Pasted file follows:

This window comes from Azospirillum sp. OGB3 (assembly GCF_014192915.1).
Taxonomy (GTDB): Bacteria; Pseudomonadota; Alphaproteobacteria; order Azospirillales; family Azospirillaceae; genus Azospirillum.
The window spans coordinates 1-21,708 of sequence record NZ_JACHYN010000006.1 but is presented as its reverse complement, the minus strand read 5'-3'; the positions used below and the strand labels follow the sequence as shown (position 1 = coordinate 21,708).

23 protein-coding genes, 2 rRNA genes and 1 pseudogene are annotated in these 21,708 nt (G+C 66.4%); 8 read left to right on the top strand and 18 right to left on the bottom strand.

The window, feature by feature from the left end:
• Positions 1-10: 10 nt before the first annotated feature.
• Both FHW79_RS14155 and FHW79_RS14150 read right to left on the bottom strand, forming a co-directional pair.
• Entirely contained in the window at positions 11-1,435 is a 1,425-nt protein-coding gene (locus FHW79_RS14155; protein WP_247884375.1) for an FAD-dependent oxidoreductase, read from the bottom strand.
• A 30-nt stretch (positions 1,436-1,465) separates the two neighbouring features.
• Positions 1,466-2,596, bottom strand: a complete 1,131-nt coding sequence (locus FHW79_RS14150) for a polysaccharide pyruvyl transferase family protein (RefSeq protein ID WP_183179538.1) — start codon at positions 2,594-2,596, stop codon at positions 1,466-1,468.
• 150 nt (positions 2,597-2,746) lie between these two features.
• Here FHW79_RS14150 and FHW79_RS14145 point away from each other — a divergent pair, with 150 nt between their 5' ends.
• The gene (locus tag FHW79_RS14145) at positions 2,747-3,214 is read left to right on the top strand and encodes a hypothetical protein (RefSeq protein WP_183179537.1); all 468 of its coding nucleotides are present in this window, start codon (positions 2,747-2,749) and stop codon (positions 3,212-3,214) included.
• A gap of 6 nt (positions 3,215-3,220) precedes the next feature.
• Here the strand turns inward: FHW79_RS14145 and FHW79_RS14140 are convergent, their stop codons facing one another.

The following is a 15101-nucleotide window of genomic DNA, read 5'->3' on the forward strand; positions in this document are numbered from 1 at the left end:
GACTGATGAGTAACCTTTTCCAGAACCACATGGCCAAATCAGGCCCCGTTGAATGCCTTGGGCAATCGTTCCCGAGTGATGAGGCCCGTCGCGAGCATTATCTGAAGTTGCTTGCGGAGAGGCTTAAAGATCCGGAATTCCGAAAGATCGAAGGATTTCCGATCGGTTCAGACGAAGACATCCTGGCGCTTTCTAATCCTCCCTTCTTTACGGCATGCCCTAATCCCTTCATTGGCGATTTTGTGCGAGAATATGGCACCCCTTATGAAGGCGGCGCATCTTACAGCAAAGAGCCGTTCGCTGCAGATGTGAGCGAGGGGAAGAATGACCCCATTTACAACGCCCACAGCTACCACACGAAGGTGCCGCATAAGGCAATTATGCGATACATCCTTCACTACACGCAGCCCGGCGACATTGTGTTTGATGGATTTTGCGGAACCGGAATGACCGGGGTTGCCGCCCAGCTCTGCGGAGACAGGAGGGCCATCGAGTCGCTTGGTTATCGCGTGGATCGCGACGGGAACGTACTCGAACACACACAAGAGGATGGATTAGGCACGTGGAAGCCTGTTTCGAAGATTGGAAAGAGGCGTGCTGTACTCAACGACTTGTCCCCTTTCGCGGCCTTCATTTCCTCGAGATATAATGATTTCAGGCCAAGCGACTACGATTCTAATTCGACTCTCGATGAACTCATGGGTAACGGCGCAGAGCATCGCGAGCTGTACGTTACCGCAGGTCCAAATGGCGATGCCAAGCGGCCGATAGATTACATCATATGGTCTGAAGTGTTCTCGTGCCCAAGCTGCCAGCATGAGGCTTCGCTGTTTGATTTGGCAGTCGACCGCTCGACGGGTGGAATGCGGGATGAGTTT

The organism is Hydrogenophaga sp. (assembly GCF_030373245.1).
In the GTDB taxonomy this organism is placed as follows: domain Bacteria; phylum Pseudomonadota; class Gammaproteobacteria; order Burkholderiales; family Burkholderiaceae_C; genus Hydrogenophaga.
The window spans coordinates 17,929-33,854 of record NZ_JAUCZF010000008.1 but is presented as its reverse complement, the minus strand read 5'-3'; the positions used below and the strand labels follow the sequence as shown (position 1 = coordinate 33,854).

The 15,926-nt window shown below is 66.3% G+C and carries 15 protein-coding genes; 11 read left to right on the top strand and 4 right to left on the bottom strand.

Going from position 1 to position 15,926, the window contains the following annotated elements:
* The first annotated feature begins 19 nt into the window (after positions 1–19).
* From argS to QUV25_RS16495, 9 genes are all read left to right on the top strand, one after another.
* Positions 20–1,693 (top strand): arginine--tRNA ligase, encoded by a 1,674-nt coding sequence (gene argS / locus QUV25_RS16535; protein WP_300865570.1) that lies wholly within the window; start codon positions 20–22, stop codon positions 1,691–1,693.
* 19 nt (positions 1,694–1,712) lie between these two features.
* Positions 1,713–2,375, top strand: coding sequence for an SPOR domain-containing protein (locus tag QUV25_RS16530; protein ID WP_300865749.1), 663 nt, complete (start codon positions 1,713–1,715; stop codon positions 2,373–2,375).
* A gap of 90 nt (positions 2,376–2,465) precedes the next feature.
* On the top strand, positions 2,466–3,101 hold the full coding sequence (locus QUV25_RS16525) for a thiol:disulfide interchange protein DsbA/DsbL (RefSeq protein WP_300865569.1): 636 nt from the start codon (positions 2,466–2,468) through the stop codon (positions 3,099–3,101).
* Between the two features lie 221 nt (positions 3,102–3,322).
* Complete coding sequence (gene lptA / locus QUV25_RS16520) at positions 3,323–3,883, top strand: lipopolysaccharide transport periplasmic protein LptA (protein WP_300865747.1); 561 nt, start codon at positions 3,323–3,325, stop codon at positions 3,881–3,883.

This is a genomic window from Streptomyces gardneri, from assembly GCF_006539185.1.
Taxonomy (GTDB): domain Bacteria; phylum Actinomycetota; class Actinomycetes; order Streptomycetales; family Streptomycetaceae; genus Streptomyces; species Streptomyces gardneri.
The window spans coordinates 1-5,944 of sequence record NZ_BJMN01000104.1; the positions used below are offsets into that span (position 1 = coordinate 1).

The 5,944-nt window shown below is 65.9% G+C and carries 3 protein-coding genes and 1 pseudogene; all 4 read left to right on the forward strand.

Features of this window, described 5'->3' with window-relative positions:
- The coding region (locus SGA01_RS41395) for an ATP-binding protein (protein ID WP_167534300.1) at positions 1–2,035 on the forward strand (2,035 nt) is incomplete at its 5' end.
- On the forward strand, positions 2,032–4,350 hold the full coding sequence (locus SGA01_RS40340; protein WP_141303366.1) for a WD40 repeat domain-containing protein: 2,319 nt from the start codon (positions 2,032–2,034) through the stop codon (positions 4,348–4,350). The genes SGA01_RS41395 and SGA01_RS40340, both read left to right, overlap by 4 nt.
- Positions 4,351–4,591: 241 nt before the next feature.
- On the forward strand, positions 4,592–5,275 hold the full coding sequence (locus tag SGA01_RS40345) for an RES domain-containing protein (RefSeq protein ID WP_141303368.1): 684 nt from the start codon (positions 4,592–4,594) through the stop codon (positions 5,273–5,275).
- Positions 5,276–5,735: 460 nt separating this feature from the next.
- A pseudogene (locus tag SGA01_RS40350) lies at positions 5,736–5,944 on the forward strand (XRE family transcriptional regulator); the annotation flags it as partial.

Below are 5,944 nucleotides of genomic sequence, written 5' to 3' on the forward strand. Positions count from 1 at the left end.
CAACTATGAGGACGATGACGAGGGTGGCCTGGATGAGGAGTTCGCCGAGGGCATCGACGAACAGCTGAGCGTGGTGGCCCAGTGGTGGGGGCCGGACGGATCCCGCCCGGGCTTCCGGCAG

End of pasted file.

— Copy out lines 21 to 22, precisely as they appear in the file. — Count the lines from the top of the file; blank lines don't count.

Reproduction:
The 15,926-nt window shown below is 66.3% G+C and carries 15 protein-coding genes; 11 read left to right on the top strand and 4 right to left on the bottom strand.

Going from position 1 to position 15,926, the window contains the following annotated elements: